A Sergeant was addressing a squad of 25 and said: “I have a nice easy job for the laziest man here. Put up your hand if you are the laziest.” 24 men raised their hands, and the sergeant asked the other man “why didn’t you raise your hand?” The man replied: “Too much trouble raising the hand, Sarge.”
By the time a Marine pulled into a little town, every hotel room was taken. “You’ve got to have a room somewhere,” he pleaded. “Or just a bed, I don’t care where.” “Well, I do have a double room with one occupant, a Navy guy,” admitted the manager, “and he might be glad to split the cost. But to tell you the truth, he snores so loudly that people in adjoining rooms have complained in the past. I’m not sure it’d be worth it to you.” “No problem,” the tired Marine assured him. “I’ll take it.” The next morning the Marine came down to breakfast bright-eyed and bushy-tailed. “How’d you sleep?” Asked the manager. “Never better.” The manager was impressed. No problem with the other guy snoring, then?” “Nope, I shut him up in no time.” Said the Marine. “How’d you manage that?” asked the manager. “He was already in bed, snoring away, when I came in the room,” the Marine explained. “I went over, gave him a kiss on the cheek, said, ‘Goodnight, beautiful,’ and he sat up all night watching me.”
A British General had sent some of his men off to fight for their country in the Falkland Island Crisis. Upon returning to England from the South American island, three soldiers that had distinguished themselves in battle were summoned to the General’s office. “Since we weren’t actually at war,” the General began, “I can’t give out any medals. We did, however, want to let each of you know your efforts were appreciated. What we’ve decided to do is to let each of you choose two points on your body. You will be given two pounds sterling for each inch of distance between those parts. We’ll start on the left, boys, so what’ll it be?” Soldier 1: “The tip of me head to me toes, sahr!” General: “Very good son, that’s 70 inches which comes to 140 pounds” Soldier 2: “The tip of the finger on one outstretched hand to the tip of the other, sir!” General: “Even better son, that’s 72 inches which comes to 144 pounds” Soldier 3: “The palm of me hand to the tip of me left pinky, sahr!” General: “That’s a strange but fair request, son! As the general begins the measurement: “What! Son, where is your left pinky?” Soldier 3: “Falkland Island, sahr!”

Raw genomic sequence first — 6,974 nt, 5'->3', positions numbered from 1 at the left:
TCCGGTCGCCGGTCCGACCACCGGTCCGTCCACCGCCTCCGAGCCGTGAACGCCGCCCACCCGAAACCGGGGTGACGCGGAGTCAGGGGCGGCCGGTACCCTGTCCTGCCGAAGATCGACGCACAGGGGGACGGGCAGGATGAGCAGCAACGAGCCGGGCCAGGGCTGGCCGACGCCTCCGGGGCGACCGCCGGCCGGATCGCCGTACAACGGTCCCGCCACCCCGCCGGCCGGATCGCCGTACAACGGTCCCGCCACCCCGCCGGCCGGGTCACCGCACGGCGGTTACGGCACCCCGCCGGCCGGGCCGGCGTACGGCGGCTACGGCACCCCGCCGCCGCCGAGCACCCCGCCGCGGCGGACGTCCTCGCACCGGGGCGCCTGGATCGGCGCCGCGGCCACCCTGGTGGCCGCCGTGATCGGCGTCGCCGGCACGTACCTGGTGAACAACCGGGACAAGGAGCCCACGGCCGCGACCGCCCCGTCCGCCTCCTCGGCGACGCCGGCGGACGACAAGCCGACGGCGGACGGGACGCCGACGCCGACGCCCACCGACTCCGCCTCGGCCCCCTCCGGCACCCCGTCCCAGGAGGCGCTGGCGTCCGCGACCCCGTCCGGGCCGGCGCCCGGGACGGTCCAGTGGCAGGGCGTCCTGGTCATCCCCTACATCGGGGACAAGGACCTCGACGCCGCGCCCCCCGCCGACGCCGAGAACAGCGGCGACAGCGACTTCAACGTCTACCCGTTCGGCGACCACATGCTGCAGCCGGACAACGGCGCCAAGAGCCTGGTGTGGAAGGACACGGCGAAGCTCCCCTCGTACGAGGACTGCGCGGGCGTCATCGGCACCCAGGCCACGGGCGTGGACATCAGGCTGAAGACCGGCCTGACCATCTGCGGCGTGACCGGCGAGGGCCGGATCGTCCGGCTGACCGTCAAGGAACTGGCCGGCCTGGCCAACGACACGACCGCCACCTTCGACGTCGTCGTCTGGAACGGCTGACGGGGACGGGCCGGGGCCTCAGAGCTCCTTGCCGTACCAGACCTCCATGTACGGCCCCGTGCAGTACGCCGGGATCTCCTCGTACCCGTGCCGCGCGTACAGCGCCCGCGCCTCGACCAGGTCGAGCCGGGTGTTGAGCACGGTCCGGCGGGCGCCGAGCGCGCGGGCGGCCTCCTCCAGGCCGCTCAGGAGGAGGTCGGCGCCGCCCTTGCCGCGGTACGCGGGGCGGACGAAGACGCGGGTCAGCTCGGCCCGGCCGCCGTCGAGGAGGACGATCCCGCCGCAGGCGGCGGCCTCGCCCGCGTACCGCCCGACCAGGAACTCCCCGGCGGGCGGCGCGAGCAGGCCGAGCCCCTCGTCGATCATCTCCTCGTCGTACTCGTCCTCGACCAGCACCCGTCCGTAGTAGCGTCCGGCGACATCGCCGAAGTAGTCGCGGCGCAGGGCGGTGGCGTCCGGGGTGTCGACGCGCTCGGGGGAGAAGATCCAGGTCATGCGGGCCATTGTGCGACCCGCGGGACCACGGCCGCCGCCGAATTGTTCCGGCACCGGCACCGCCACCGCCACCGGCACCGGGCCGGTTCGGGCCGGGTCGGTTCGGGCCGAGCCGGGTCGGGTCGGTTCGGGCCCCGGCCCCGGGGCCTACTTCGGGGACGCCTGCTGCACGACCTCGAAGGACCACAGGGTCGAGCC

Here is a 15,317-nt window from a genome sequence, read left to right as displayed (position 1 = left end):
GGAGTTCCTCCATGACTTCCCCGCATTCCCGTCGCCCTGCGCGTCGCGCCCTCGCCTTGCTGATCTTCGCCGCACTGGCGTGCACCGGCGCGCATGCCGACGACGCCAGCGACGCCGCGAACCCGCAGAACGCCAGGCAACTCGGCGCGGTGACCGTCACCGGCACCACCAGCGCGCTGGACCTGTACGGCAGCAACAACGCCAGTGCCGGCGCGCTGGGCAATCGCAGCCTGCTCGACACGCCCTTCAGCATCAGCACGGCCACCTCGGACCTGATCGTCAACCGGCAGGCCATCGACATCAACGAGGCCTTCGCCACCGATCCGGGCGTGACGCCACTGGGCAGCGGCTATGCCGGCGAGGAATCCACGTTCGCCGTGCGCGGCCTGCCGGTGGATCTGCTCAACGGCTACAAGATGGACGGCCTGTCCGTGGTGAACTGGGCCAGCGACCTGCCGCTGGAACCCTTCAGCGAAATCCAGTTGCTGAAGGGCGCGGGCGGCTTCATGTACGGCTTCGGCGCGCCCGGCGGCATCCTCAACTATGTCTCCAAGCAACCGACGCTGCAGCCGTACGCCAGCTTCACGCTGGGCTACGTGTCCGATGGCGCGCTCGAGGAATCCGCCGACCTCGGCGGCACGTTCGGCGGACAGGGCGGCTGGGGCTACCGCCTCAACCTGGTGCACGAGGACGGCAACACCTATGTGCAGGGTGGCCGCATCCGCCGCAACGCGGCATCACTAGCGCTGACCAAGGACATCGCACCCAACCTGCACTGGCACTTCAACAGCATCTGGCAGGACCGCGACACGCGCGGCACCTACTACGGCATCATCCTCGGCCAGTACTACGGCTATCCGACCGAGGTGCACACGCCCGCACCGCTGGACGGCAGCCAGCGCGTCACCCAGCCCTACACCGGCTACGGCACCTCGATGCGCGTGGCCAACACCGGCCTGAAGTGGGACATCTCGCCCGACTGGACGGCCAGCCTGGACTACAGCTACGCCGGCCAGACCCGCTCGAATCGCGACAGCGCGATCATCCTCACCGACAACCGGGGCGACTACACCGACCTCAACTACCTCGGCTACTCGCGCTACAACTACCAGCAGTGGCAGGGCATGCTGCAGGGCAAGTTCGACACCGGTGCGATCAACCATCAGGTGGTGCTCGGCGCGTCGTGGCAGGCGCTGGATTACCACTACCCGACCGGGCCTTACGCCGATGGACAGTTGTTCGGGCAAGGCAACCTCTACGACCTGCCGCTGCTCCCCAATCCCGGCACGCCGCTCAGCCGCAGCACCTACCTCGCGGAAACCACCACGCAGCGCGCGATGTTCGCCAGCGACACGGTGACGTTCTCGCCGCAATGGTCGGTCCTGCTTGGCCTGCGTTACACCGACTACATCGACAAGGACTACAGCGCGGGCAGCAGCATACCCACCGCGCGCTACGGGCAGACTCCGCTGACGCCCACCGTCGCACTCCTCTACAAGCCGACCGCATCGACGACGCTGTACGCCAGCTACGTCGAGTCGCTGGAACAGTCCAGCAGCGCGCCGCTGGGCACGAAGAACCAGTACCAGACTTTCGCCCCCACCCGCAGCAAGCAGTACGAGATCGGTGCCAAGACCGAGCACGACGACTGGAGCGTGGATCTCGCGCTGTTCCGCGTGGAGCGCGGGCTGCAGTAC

Airman Jones was assigned to the induction center, where he advised new recruits about their government benefits, especially their GI insurance. It wasn’t long before Captain Smith noticed that Airman Jones was having a staggeringly high success-rate, selling insurance to nearly 100% of the recruits he advised. Rather than ask about this, the Captain stood in the back of the room and listened to Jones’ sales pitch. Jones explained the basics of the GI Insurance to the new recruits, and then said: “If you have GI Insurance and go into battle and are killed, the government has to pay $200,000 to your beneficiaries. If you don’t have GI insurance, and you go into battle and get killed, the government only has to pay a maximum of $6000. Now,” he concluded, “which group do you think they are going to send into battle first?”
A young Naval Officer was in a terrible car accident, but due to the heroics of the hospital staff the only permanent injury was the loss of one ear. Since he wasn’t physically impaired he remained in the military and eventually became an Admiral. However, during his career he was always sensitive about his appearance. One day the Admiral was interviewing two Navy Master Chiefs and a Marine Gunnery Sergeant for his personal staff. The first Master Chief was a Surface Navy type and it was a great interview. At the end of the interview the Admiral asked him, “Do you notice anything different about me?” The Master Chief answered, “Why yes. I couldn’t help but notice you are missing your starboard ear, so I don’t know whether this impacts your hearing on that side.” The Admiral got very angry at this lack of tact and threw him out of his office. The next candidate, an Aviation Master Chief, when asked this same question, answered, “Well yes, you seem to be short one ear.” The Admiral threw him out also. The third interview was with the Marine Gunnery Sergeant . He was articulate, extremely sharp, and seemed to know more than the two Master Chiefs put together. The Admiral wanted this guy, but went ahead with the same question. “Do you notice anything different about me?” To his surprise the Gunnery Sergeant said, “Yes. You wear contact lenses.” The Admiral was impressed and thought to himself, what an incredibly tactful Marine. “And how do you know that?” the Admiral asked. The Gunny replied, “Well sir, it’s pretty hard to wear glasses with only one ear.”